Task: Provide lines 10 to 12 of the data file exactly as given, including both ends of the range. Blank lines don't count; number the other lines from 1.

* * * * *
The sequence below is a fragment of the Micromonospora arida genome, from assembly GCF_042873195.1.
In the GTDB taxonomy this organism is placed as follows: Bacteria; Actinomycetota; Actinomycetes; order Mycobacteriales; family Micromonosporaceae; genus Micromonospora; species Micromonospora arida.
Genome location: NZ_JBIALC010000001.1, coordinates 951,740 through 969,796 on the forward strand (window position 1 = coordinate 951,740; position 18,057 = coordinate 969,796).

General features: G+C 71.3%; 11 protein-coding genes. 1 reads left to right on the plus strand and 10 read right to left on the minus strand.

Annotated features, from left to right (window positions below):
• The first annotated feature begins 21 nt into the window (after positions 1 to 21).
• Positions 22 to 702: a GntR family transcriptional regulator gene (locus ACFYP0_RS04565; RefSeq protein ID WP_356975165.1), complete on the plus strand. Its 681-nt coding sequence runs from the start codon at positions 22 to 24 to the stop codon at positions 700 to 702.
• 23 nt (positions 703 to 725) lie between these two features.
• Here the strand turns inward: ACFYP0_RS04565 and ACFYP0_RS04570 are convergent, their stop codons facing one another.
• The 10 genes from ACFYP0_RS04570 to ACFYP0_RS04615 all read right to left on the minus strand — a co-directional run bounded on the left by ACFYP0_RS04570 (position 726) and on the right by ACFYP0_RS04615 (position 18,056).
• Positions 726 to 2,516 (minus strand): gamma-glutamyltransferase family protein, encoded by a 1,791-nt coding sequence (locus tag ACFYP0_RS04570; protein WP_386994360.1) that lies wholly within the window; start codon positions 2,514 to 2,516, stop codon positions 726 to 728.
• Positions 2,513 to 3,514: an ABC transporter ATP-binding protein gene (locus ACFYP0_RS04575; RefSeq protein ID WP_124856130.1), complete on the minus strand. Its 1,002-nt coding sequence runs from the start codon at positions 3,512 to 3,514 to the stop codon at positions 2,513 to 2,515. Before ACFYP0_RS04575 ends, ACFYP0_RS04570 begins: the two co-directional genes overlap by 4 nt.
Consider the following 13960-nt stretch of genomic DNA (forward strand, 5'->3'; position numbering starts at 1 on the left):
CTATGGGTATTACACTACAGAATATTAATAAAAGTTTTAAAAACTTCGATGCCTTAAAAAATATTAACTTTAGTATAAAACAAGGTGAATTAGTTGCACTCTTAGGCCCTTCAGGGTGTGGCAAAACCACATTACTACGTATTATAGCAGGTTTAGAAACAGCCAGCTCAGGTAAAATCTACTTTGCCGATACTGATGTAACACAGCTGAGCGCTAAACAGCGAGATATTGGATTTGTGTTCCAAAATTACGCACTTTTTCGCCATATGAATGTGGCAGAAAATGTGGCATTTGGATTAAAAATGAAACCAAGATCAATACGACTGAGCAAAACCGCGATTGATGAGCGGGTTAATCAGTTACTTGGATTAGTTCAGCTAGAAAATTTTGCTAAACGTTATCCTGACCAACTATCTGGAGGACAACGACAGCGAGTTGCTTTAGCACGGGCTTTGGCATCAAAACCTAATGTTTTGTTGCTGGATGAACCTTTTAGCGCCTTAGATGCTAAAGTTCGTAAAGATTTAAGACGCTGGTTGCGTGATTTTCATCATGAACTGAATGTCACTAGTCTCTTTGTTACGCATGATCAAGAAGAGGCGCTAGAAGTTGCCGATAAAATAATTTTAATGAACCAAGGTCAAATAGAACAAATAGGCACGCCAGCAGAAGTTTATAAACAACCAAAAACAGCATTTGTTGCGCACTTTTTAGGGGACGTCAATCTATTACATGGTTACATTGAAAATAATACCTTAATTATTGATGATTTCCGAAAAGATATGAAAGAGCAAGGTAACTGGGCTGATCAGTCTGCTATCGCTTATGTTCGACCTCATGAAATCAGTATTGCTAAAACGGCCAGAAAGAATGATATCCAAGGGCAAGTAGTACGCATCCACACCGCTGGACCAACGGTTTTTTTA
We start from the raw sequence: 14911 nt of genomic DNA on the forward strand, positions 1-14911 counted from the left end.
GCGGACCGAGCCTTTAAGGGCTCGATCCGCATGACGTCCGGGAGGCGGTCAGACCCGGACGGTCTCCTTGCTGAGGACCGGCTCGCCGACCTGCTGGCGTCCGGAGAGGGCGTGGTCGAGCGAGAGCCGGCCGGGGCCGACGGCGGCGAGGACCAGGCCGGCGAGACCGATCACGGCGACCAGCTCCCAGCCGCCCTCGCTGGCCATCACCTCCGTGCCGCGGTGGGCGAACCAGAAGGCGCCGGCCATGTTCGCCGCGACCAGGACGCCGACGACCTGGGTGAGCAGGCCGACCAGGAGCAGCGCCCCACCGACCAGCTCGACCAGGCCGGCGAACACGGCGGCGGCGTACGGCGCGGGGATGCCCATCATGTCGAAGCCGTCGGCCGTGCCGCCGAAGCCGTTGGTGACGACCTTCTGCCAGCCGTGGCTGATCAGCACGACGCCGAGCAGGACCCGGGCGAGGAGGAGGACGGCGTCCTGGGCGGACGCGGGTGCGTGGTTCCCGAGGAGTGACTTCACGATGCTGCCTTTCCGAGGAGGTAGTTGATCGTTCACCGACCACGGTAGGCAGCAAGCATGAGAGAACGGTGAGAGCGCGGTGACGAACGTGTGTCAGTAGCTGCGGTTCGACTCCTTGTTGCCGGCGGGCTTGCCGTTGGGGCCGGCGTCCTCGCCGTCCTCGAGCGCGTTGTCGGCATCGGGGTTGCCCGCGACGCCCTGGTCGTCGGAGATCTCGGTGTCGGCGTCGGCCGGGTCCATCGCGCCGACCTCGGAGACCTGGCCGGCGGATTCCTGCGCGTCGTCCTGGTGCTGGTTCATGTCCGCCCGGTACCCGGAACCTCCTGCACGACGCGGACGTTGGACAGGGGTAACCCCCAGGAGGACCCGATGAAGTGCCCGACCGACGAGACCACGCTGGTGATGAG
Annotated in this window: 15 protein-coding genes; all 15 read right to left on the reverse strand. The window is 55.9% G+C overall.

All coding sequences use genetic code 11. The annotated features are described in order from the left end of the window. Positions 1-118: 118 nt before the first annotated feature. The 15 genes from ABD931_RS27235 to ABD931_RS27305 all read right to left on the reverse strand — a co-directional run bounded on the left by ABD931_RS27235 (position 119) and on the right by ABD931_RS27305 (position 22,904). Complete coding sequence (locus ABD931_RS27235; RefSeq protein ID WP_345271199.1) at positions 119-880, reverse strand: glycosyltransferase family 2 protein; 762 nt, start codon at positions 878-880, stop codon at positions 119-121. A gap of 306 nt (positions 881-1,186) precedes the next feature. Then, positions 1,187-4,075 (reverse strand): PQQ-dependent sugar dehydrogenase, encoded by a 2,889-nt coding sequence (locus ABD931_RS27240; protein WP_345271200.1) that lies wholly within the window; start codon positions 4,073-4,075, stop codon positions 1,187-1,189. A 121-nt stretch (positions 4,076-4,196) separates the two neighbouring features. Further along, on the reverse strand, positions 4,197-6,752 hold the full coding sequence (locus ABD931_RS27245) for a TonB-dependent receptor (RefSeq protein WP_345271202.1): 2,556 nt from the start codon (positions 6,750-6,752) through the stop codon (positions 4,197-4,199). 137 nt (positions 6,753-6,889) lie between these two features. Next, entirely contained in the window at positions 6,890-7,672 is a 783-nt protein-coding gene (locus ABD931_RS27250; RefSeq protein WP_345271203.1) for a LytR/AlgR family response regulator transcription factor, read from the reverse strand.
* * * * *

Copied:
• The 10 genes from ACFYP0_RS04570 to ACFYP0_RS04615 all read right to left on the minus strand — a co-directional run bounded on the left by ACFYP0_RS04570 (position 726) and on the right by ACFYP0_RS04615 (position 18,056).
• Positions 726 to 2,516 (minus strand): gamma-glutamyltransferase family protein, encoded by a 1,791-nt coding sequence (locus tag ACFYP0_RS04570; protein WP_386994360.1) that lies wholly within the window; start codon positions 2,514 to 2,516, stop codon positions 726 to 728.
• Positions 2,513 to 3,514: an ABC transporter ATP-binding protein gene (locus ACFYP0_RS04575; RefSeq protein ID WP_124856130.1), complete on the minus strand. Its 1,002-nt coding sequence runs from the start codon at positions 3,512 to 3,514 to the stop codon at positions 2,513 to 2,515. Before ACFYP0_RS04575 ends, ACFYP0_RS04570 begins: the two co-directional genes overlap by 4 nt.